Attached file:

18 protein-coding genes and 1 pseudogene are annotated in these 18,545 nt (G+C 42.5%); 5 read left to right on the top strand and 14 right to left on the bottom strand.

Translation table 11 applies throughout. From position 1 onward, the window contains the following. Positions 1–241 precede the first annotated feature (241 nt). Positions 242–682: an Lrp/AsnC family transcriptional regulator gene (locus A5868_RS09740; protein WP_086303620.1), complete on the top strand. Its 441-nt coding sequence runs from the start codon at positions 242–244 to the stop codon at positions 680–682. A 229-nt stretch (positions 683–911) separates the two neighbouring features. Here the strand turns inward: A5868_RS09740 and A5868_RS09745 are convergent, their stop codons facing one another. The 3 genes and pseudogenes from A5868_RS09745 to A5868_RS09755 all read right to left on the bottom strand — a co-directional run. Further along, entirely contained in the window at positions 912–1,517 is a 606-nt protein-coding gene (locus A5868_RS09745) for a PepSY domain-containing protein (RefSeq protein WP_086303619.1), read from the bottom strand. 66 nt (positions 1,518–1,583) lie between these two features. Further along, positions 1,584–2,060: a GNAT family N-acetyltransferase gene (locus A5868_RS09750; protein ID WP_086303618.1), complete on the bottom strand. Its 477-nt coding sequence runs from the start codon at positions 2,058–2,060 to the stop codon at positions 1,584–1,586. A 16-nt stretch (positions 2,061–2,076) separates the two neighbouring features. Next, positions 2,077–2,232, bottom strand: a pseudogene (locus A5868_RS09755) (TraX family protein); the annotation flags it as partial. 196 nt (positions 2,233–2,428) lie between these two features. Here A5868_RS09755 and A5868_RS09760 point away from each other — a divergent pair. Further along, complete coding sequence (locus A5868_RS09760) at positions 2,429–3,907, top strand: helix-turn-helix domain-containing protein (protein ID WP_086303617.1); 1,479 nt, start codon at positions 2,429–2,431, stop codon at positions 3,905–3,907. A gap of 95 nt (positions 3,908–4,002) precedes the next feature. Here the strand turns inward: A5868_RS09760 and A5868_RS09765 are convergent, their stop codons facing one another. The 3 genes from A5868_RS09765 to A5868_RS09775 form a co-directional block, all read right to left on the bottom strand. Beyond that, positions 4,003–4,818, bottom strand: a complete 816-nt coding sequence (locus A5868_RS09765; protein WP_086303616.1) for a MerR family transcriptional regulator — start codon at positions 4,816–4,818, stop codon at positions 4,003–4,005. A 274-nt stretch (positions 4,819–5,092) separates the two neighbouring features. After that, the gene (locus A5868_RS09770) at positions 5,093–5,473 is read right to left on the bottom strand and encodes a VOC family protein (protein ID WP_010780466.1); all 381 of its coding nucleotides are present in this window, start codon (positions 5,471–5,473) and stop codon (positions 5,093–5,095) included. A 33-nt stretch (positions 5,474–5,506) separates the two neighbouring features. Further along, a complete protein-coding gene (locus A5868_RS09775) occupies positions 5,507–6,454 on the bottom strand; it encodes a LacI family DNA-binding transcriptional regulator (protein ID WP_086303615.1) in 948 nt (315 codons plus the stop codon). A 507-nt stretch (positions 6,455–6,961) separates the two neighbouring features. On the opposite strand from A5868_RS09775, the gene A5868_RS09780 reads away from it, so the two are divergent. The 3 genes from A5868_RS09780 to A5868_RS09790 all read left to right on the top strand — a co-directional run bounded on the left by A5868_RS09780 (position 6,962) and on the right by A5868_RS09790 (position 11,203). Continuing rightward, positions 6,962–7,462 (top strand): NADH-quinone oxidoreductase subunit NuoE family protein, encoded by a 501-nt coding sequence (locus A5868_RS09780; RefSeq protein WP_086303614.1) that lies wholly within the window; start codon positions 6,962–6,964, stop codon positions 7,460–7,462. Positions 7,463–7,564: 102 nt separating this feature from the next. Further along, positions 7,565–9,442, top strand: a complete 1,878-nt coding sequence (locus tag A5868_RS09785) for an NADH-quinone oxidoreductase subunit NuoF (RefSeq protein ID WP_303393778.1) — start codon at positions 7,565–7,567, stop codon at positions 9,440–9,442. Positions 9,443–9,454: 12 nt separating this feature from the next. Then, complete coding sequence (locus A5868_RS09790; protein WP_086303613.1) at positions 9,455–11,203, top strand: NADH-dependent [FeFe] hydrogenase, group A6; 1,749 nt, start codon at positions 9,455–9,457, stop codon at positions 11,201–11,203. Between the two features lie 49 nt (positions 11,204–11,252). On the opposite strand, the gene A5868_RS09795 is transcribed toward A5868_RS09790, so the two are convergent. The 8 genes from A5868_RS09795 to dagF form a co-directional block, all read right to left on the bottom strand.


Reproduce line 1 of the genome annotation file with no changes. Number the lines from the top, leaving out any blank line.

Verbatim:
18 protein-coding genes and 1 pseudogene are annotated in these 18,545 nt (G+C 42.5%); 5 read left to right on the top strand and 14 right to left on the bottom strand.